NICE draft guidance recommends dabigatran (Pradaxa) for blood clots

In draft guidance NICE has recommended the anti-blood clotting drug dabigatran (Pradaxa, Boehringer Ingelheim) as an option for treating and preventing recurrent and potentially fatal blood clots in the legs (deep vein thrombosis, DVT) and lungs (pulmonary embolism, PE) in adults.

Dabigatran is a novel oral anticoagulant (NOAC), a new breed of treatment which is increasingly recognised as beneficial over older drugs like warfarin.

DVT occurs when a blood clot (thrombus) forms in the deep veins of the leg or pelvis. Blood flow through the affected vein can be limited by the clot, and it can cause swelling and pain in the leg.

If the blood clot dislodges and travels to the lungs, this can lead to a potentially fatal PE when the clot blocks the blood supply to the lungs. Even if blood clots are not fatal, they can still result in long-term illness, including venous ulceration and chronic pain, swelling and skin changes in the affected limb, which can have a significant impact on quality of life.

Risk factors for DVT and PE include a history of DVT, recent surgery, immobility, active cancer or cancer treatment, age over 60 years, obesity, hormone replacement therapy or oestrogen-containing contraceptive therapy and the presence of co-morbidities such as heart disease.

People with suspected DVT or PE are generally treated immediately with anticoagulants, usually with injections of low molecular weight heparin (LMWH). When the diagnosis has been confirmed, this is overlapped with an oral anticoagulant such as warfarin.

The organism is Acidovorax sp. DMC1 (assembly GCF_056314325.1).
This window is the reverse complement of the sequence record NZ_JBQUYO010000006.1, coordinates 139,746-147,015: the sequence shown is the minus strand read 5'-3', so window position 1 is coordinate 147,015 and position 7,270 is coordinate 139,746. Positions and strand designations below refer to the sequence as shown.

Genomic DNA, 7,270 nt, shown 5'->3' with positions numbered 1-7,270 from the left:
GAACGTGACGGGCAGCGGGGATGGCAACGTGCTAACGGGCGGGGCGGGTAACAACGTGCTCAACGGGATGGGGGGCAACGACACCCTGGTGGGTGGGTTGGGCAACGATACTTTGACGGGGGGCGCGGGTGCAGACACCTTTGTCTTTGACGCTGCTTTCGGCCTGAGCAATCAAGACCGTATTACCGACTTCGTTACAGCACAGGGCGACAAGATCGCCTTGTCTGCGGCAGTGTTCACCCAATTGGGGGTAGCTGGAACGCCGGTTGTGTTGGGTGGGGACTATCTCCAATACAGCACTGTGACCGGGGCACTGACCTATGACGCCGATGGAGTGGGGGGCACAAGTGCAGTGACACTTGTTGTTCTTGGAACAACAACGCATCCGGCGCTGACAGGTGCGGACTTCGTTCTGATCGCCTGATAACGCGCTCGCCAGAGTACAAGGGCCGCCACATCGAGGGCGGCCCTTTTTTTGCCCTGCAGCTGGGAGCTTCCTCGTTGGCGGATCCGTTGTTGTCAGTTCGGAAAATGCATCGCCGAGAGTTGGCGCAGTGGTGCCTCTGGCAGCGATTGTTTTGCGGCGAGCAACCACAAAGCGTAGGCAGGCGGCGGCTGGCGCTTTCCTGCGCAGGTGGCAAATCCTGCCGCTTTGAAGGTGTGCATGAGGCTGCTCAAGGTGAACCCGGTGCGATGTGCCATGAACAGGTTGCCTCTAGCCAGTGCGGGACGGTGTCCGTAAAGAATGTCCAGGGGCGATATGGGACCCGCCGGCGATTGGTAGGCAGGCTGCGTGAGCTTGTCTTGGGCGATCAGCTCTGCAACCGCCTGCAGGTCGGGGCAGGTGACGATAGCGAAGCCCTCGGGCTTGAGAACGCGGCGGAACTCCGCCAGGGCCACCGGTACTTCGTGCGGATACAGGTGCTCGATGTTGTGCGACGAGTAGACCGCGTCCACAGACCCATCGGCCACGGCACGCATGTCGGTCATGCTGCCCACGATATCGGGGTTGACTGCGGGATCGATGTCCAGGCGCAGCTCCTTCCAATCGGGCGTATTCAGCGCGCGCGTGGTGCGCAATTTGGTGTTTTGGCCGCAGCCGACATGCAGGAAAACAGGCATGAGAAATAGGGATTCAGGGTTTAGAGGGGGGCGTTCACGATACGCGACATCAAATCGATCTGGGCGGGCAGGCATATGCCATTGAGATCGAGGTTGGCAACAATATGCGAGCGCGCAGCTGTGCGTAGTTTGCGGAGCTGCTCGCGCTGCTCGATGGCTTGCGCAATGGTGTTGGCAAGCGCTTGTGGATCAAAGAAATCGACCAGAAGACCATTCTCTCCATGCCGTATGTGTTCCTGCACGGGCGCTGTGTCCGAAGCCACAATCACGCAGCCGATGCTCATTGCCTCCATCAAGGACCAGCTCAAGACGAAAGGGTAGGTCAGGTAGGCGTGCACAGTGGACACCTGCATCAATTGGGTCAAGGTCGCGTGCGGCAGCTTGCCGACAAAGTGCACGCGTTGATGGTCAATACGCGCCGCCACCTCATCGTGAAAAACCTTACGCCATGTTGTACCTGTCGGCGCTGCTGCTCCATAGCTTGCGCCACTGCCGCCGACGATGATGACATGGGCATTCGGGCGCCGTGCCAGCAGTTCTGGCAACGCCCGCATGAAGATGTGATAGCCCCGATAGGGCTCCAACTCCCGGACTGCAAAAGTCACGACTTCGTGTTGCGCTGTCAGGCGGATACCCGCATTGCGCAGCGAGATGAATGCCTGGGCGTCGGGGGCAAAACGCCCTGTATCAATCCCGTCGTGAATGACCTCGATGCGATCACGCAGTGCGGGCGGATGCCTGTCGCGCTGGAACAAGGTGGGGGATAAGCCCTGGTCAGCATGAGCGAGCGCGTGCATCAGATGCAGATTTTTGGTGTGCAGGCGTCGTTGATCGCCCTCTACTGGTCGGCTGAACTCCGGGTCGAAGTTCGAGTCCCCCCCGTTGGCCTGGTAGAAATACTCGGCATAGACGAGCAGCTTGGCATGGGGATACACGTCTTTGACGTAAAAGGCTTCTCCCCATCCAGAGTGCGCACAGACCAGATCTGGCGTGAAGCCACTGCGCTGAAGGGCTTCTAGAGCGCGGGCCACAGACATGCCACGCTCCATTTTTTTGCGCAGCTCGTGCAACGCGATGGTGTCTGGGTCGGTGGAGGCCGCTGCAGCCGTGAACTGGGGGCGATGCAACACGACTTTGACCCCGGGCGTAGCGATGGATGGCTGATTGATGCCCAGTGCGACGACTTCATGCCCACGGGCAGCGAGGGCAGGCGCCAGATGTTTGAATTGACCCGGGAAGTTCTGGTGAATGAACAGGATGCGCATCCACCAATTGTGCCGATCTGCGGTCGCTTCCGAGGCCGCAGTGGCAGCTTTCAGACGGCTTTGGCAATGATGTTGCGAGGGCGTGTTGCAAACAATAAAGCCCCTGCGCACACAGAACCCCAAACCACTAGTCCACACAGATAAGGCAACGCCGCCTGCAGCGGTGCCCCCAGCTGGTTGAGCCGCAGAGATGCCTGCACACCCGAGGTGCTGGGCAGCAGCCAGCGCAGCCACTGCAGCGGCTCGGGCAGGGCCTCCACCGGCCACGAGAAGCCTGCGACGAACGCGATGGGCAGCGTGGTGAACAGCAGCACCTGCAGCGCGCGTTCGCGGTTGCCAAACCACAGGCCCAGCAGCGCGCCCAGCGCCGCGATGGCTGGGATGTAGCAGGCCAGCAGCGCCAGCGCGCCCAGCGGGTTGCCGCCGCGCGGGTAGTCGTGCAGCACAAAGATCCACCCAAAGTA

The length of treatment is based on a person’s risk of having another DVT or PE, as well as their risk of bleeding. The usual length of treatment in UK practice is three months or more. However, people who are at high risk of having another blood clot may be given life-long treatment with anticoagulants to prevent further episodes.

Professor Carole Longson, NICE Health Technology Evaluation Centre director, explained that using warfarin could be difficult for many people because of the need for frequent tests to see if the blood was clotting properly, and having to adjust the dose of the drug if not.

“The Appraisal Committee felt that dabigatran represents a potential benefit for many people who have had a DVT or PE, particularly those who have risk factors for recurrence of a blood clot and who therefore need longer term treatment. We are pleased, therefore, to be able to recommend dabigatran as a cost-effective option for treating DVT and PE and preventing further episodes in adults,” she said.

The draft guidance is now out for consultation.


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